Staffordshire University logo
STORE - Staffordshire Online Repository

Do people who load their feet differently need insoles that have different stiffness?

CHATZISTERGOS, Panagiotis, NAEMI, Roozbeh, CHOCKALINGAM, Nachiappan, Gerth, P., NoReply, IS, Suresh, S., Ramachandran, A. and SUNDAR, Lakshmi (2016) Do people who load their feet differently need insoles that have different stiffness? Foot and Ankle Surgery, 22 (2). p. 66. ISSN 12687731

dopeople.pdf - Publisher's typeset copy
Available under License Creative Commons Attribution-NonCommercial-NoDerivatives 4.0 International (CC BY-NC-ND 4.0).

Download (187kB) | Preview

Abstract or description

Background: Plantar pressure reduction is an important aspect of diabetic foot management. However little information exists about the optimum cushioning properties of materials used in diabetic footwear as insoles/foot-beds. Numerical analyses have indicated that optimizing the material properties of footwear materials can improve their ability to reduce pressure.

Aim: To investigate if the optimal insole stiffness would vary based on patients’ body mass (BM) in people with diabetic neuropathy.

Method: Custom PU foams were produced using different ratios of chemical components to achieve a range of different stiffness. Uniform thickness (400 mm × 400 mm × 10 mm) foam sheets were produced with shore-A hardness between 3 and 45 and average(±stdev) increments of 5(±3). Standardized compression tests were performed for all 10 custom materials as well as for 3 commercially available foam materials used in diabetic footwear. Plantar pressure was measured during balanced standing on all custom material sheets for 4 diabetic neuropathic volunteers: 2 with BM of 49 kg ± 1 kg and 2 with BM of 73 kg ± 2 kg.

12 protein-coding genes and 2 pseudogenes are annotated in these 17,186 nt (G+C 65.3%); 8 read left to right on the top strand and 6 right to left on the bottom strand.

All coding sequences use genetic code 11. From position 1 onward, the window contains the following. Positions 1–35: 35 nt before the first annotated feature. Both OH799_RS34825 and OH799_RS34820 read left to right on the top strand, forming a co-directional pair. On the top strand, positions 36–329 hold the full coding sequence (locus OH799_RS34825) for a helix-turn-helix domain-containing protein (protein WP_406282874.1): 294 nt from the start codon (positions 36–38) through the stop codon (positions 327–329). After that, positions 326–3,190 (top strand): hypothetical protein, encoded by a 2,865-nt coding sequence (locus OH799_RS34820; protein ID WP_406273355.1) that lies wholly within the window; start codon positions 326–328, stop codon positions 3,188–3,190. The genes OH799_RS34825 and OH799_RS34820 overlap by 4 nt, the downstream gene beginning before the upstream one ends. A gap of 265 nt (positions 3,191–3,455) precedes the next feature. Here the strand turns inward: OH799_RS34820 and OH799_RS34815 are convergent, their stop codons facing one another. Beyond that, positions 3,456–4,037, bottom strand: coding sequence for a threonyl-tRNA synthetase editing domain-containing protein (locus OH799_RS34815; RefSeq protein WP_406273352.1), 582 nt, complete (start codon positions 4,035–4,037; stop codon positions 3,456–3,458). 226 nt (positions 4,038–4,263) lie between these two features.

Results: The maximum compressive force for 50% compression of the commercially available foams was similar to custom foams with 11–28 shore-A hardness. Peak plantar pressure was minimised for materials with shore-A hardness 6 and 11 in subjects with BM of 49 kg ± 1 kg and 73 kg ± 2 kg respectively. In all cases using softer or stiffer material (by 1 shore hardness increment) increased pressure by 24% ± 26% and 32% ± 34% respectively.

Conclusions: Careful selection of insole/foot-bed stiffness can improve the pressure reduction capacity of diabetic footwear. Optimum material stiffness increased with the BM of the volunteers.

Item Type: Article
Faculty: School of Life Sciences and Education > Sport and Exercise
Depositing User: Roozbeh NAEMI
Date Deposited: 02 Jun 2017 11:40
Last Modified: 24 Feb 2023 13:47

Actions (login required)

View Item View Item

DisabledGo Staffordshire University is a recognised   Investor in People. Sustain Staffs
Legal | Freedom of Information | Site Map | Job Vacancies
Staffordshire University, College Road, Stoke-on-Trent, Staffordshire ST4 2DE t: +44 (0)1782 294000